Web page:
Multi-gen household growth driven by more than the economy
A renewed focus on multi-generational (multi-gen) living may change how houses are designed and financed in the future.
In 2014, a record 60.6 million people – or 19 percent of the U.S. population – lived with multiple generations under one roof, according to a Pew Research Center analysis of Census Bureau data.
That means that nearly one in five Americans live in a household that includes two or more adult generations and/or grandparents and grandchildren.
It’s a scenario that’s playing out in all demographics. The Pew analysis shows that 28 percent of Asian households are multi-gen, followed by Hispanics and African-Americans at 25 percent each, and whites at 15 percent.
Multi-gen homes accounted for a 21 percent share of U.S. households in 1950. That percentage dropped to 12 percent by 1980. Since then, multi-gen living has rebounded, increasing sharply during and immediately after the Great Recession, according to the Pew Research Center.
“The economic downturn from 2007 to 2009 may have driven families to come together under one roof out of need, but today this increasing multi-gen living is by choice,” says Donna Butts in a Forbes article.
Butts is the executive director of Generations United, a group dedicated to improving the lives of children and older adults through intergenerational programs and services.
Several factors are driving this trend. Millennials – many of whom were hit hard during the recession – are slower to leave the nest and are waiting longer to marry. And many retiring Baby Boomers are eschewing expensive adult communities and choosing instead to live with their adult children.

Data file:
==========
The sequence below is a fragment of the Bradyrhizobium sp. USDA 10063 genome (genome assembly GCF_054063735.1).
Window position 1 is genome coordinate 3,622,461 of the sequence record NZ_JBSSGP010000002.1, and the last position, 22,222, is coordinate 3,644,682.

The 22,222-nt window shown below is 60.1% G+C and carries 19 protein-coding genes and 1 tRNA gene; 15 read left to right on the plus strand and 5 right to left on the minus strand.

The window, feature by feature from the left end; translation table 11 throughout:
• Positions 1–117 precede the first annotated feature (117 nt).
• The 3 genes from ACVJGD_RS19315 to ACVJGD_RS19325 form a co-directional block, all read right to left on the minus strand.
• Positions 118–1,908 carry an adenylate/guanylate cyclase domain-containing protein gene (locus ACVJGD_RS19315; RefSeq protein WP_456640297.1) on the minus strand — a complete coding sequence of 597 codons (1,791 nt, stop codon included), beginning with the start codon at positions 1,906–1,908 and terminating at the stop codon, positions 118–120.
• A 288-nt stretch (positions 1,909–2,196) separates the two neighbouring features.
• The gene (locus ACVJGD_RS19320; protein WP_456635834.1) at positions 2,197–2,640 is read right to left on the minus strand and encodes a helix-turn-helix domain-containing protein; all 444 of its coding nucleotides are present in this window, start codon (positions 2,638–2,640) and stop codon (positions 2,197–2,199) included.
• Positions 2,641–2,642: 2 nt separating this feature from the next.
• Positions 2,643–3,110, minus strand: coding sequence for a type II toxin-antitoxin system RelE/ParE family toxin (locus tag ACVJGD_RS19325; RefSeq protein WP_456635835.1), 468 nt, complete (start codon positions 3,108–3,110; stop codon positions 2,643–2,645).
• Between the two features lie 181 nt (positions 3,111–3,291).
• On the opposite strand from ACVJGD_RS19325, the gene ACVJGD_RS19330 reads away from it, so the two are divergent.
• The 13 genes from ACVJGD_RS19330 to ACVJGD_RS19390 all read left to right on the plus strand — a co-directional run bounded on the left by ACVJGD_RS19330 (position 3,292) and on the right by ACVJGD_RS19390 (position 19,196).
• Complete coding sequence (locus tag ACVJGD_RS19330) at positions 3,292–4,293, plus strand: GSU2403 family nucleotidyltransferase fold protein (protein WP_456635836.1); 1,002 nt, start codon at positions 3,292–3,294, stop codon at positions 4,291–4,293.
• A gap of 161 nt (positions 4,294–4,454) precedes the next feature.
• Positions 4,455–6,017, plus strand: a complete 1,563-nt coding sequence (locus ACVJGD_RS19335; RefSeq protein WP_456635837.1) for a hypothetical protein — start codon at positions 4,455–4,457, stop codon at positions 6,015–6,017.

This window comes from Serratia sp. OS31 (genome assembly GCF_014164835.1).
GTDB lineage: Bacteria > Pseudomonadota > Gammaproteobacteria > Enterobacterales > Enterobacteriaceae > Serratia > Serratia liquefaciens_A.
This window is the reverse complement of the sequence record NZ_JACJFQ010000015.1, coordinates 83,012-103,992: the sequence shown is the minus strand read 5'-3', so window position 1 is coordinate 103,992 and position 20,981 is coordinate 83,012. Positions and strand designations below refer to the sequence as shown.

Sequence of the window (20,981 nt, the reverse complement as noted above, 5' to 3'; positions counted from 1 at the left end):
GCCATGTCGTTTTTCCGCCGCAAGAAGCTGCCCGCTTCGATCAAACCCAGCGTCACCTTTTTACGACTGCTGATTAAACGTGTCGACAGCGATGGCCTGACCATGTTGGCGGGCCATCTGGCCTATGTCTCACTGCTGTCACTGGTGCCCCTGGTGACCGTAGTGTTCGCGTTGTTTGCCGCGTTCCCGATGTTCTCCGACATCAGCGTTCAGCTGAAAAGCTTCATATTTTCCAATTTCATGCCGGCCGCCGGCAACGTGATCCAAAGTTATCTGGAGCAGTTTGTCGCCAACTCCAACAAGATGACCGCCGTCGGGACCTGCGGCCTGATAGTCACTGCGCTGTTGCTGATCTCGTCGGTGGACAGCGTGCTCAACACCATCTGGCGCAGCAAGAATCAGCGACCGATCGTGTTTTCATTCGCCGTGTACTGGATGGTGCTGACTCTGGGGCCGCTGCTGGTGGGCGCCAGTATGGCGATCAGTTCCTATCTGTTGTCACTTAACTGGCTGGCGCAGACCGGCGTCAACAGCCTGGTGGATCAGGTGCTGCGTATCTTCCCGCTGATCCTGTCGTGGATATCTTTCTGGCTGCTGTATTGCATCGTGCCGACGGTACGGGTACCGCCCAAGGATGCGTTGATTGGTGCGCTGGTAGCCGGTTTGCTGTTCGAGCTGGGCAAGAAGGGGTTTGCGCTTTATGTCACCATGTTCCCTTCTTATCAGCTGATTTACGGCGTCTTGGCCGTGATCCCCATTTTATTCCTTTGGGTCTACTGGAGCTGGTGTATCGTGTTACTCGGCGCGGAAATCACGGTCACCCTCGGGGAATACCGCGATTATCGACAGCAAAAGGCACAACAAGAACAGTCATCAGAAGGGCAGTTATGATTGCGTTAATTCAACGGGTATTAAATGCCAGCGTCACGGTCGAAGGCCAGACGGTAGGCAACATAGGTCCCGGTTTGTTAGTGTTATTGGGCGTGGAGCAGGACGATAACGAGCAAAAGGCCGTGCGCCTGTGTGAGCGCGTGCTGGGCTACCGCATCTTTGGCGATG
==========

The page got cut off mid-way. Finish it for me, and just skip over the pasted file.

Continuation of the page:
Another driver is immigration. According to a CNBC report, multi-gen living is common in Asian and Hispanic cultures. As immigrants from these cultures move to the U.S. in greater numbers, they “bring the trend along with them.”
During the Great Recession, many Americans struggled with job losses and reduced income. Sharing household expenses across generations make them more manageable, according to Generations United.
The shift is attracting the attention of homebuilders like Lennar, which introduced its NextGen homes in 2011, and Pardee Homes, a division of Tripoint, which offers the GenSmart brand of multi-gen homes.
Fannie Mae, too, has responded with its HomeReady® mortgage, which lets lenders consider non-borrower household income to help applicants qualify with up to a 50 percent debt-to-income ratio. So, for example, if adult children are paying rent to live in the home, that income can be considered. HomeReady also allows a down payment as low as 3 percent.
HomeReady is an appealing option for many of Efrain Flores’ North Texas buyers, who are predominantly Hispanic.
“I do love this program,” says the bilingual loan officer at Service First Mortgage. “It definitely opens a lot of doors, and [with being able to put 3 percent down] it’s a cost-effective program for buyers.”
Here to Stay?
It appears that multi-gen living is being driven by more than the economy.
“The striking thing is that this really has persisted after the recession,” D’Vera Cohn, a senior writer and editor at Pew Research Center, tells the New York Times. “Perhaps this trend is here to stay.”